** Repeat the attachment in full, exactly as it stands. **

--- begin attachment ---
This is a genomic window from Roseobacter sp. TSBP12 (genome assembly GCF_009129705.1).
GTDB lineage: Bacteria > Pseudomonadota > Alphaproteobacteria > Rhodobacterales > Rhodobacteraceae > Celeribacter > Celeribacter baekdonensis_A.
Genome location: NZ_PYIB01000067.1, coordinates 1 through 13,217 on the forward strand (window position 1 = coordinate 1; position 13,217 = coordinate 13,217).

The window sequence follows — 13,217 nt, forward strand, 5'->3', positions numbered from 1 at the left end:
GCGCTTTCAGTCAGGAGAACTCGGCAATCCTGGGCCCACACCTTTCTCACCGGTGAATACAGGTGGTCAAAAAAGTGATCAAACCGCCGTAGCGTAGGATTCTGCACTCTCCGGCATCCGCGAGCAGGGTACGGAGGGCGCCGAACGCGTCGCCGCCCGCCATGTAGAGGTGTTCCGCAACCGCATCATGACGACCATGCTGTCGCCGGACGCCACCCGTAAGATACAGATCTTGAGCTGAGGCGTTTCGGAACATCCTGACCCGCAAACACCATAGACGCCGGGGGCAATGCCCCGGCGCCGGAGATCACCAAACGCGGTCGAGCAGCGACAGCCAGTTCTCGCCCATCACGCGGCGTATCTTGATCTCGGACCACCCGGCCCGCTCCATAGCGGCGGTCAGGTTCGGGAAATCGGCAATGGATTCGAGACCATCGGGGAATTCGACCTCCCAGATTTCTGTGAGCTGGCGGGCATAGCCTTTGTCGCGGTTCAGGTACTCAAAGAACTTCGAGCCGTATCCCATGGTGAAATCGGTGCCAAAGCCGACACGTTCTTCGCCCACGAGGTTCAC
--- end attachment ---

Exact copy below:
This is a genomic window from Roseobacter sp. TSBP12 (genome assembly GCF_009129705.1).
GTDB lineage: Bacteria > Pseudomonadota > Alphaproteobacteria > Rhodobacterales > Rhodobacteraceae > Celeribacter > Celeribacter baekdonensis_A.
Genome location: NZ_PYIB01000067.1, coordinates 1 through 13,217 on the forward strand (window position 1 = coordinate 1; position 13,217 = coordinate 13,217).

The window sequence follows — 13,217 nt, forward strand, 5'->3', positions numbered from 1 at the left end:
GCGCTTTCAGTCAGGAGAACTCGGCAATCCTGGGCCCACACCTTTCTCACCGGTGAATACAGGTGGTCAAAAAAGTGATCAAACCGCCGTAGCGTAGGATTCTGCACTCTCCGGCATCCGCGAGCAGGGTACGGAGGGCGCCGAACGCGTCGCCGCCCGCCATGTAGAGGTGTTCCGCAACCGCATCATGACGACCATGCTGTCGCCGGACGCCACCCGTAAGATACAGATCTTGAGCTGAGGCGTTTCGGAACATCCTGACCCGCAAACACCATAGACGCCGGGGGCAATGCCCCGGCGCCGGAGATCACCAAACGCGGTCGAGCAGCGACAGCCAGTTCTCGCCCATCACGCGGCGTATCTTGATCTCGGACCACCCGGCCCGCTCCATAGCGGCGGTCAGGTTCGGGAAATCGGCAATGGATTCGAGACCATCGGGGAATTCGACCTCCCAGATTTCTGTGAGCTGGCGGGCATAGCCTTTGTCGCGGTTCAGGTACTCAAAGAACTTCGAGCCGTATCCCATGGTGAAATCGGTGCCAAAGCCGACACGTTCTTCGCCCACGAGGTTCAC